Stem cells – sources and effects

Stem cells – sources and effects


Stem cells have been studied and used in treatments for many years now. While in the early years, stem cell sourcing raised ethical concerns, modern stem cell sources safer and free from such controversy. For example, stem cells can now be obtained from adipose or fat tissue, bone marrow, and donated umbilical cord tissue after birth, without any harm to the baby and with the consent of parents.

Stem cells are ‘blank’ cells that have not yet specialized to take on a specific function in the body. However, they hold an excellent potential to differentiate into many different types of cells in the body. In fact, this is how embryos develop into fully functioning babies.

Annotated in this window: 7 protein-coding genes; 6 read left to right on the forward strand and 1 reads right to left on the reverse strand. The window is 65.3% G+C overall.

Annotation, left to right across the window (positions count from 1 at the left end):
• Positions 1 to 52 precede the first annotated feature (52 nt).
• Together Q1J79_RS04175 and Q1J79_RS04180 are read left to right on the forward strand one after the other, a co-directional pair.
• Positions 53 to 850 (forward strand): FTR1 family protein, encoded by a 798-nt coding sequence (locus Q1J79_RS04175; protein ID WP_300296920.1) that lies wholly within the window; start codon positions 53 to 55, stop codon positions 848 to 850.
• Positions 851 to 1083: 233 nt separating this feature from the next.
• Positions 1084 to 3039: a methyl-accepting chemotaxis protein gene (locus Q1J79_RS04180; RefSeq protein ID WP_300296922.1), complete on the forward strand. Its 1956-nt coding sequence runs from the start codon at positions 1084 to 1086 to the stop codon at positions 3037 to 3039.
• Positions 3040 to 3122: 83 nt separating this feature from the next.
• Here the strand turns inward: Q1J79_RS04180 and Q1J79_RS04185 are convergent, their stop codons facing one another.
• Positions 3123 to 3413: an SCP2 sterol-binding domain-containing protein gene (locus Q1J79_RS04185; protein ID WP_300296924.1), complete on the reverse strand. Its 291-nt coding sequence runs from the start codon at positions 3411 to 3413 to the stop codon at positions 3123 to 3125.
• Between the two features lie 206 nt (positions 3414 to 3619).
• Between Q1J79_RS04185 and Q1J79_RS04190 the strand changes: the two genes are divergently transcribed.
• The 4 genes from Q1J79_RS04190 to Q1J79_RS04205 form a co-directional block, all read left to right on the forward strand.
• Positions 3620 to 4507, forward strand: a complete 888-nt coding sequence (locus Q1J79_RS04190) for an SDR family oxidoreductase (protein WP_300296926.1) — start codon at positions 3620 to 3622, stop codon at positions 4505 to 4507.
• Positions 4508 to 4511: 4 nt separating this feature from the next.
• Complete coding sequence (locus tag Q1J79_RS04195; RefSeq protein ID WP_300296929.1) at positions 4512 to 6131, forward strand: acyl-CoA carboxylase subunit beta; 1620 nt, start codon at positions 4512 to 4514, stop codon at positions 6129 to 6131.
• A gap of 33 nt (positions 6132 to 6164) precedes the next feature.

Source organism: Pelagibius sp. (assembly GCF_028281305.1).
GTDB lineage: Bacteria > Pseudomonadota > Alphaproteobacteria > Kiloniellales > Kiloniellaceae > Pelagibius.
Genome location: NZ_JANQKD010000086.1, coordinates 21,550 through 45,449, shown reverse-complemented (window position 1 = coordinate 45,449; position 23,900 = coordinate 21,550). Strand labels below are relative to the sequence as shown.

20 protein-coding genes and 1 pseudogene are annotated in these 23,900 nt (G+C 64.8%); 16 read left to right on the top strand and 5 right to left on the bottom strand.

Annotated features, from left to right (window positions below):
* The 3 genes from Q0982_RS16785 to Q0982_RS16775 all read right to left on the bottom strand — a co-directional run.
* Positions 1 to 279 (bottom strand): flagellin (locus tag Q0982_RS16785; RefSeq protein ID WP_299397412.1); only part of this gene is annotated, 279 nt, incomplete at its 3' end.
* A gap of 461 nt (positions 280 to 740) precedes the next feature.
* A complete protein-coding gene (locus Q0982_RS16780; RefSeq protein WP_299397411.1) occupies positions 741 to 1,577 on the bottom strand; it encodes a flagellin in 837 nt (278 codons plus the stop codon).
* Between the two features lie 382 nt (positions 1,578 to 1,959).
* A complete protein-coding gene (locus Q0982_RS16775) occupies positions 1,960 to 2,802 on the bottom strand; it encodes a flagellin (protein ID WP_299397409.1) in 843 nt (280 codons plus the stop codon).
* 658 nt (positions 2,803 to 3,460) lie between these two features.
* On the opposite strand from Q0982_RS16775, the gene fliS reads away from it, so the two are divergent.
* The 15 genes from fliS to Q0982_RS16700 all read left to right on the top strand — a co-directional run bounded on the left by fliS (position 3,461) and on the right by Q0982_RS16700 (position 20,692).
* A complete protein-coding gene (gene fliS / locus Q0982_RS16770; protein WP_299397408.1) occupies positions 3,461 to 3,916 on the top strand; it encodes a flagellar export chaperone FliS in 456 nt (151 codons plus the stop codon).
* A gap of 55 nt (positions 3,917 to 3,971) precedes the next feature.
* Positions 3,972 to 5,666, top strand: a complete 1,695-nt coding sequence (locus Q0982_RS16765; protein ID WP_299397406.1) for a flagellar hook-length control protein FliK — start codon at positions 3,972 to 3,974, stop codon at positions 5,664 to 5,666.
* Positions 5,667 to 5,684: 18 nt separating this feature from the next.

Since cord stem cells are the youngest, they can contribute to the most effective stem cell treatments. After childbirth, the umbilical cord is discarded as medical waste. However, a large number of highly potent mesenchymal stem cells are within the cord tissue. This has led to the treatment for several diseases that have no cure available and allows many patients to live a better quality of life, with reduced symptoms and the need for surgery pushed several years into the future. However, the patients may need repetitive treatments to maintain the quality and quantity of stem cells available in the body to fight the disease.

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